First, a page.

Unprecedented government activism. This narrative stressed that ministers were ready to take whatever measures were necessary to tackle the crisis. This was a politicising story that promoted and talked-up a number of (claimed) governmental successes, including the expansion of testing and the provision of a furlough scheme to protect the economy. This framing of the government’s response to the crisis was prominent early on, but began to subside by the end of the briefings, as ministers grew increasingly keen to return to business as usual.
National security, wartime unity, and sacrifice. These combined narratives framed the crisis as a battle against a deadly opponent, requiring an urgent, wartime-type response from both the government and the public, with an emphasis on the need for national cohesion. This was a largely depoliticising story, which often sought to close down criticism of the government’s response, given the need for the country to pull together. This narrative was also more prominent during the early part of the crisis, as ministers sought to prepare people for the worst effects of the outbreak.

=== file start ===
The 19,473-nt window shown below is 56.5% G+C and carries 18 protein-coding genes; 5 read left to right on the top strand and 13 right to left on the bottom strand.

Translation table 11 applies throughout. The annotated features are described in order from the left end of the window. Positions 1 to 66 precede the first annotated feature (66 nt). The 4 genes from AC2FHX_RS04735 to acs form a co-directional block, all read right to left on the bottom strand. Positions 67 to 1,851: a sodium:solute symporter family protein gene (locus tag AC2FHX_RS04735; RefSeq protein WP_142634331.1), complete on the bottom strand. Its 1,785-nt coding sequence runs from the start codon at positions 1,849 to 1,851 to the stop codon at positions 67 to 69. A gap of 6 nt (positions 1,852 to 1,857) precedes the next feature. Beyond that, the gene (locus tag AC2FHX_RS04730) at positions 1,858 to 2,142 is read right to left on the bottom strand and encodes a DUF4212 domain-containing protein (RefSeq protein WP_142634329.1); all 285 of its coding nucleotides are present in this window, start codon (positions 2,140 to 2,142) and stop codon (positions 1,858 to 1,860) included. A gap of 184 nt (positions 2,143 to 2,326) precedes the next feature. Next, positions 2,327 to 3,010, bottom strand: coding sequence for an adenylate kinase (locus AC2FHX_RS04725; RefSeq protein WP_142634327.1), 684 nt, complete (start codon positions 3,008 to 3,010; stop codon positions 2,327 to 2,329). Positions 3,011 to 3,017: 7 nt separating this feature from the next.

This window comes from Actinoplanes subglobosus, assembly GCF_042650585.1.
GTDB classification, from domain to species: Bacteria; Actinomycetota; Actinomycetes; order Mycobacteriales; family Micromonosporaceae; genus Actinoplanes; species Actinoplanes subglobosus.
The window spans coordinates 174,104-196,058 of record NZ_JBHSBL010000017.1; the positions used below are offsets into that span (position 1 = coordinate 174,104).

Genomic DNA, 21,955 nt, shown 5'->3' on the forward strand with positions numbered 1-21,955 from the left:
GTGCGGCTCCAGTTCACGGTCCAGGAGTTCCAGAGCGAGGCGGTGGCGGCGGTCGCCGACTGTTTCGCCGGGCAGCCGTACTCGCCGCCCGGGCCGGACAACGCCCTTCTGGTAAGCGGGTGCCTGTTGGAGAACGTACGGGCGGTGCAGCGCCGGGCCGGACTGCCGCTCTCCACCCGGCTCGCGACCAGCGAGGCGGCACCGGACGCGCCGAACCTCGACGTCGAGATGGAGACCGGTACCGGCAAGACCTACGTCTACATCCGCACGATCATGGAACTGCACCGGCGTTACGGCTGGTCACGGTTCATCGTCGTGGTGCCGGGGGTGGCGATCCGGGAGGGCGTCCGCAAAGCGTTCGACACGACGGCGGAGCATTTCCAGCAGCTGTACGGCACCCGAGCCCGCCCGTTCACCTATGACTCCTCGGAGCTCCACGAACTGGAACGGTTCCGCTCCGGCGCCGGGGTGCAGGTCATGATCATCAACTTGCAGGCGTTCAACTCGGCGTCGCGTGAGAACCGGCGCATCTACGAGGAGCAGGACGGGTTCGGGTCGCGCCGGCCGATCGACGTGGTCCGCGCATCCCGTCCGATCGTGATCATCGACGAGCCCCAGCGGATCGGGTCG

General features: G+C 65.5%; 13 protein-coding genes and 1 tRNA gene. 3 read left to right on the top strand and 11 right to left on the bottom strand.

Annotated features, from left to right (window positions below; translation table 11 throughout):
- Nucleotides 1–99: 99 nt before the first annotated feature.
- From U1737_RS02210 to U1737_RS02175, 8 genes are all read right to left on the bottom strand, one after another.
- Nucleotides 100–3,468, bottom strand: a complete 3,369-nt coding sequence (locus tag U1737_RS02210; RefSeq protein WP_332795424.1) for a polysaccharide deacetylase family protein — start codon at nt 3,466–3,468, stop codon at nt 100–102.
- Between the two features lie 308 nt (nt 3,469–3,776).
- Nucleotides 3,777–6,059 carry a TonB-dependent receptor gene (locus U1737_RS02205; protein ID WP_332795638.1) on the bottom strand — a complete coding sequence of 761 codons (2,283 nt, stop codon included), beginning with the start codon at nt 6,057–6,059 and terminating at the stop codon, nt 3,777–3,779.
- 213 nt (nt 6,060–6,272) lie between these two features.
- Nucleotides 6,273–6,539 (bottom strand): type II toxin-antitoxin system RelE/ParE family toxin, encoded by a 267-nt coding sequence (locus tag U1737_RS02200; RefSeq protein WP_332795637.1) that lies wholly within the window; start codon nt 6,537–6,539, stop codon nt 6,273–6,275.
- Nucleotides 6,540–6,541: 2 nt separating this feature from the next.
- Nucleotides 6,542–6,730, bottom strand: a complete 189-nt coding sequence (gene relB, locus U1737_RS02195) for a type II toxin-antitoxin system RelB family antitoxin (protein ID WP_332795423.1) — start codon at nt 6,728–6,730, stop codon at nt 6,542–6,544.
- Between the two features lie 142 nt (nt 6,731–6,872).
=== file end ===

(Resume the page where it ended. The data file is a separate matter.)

Working to plan.This narrative framed ministerial actions as part of a rationally unfolding, coherent plan of action, thereby creating a politicising impression of governing competence, foresight, and readiness. This story grew more emphatic as time progressed, in response to growing perceptions of the government’s mishandling of the crisis.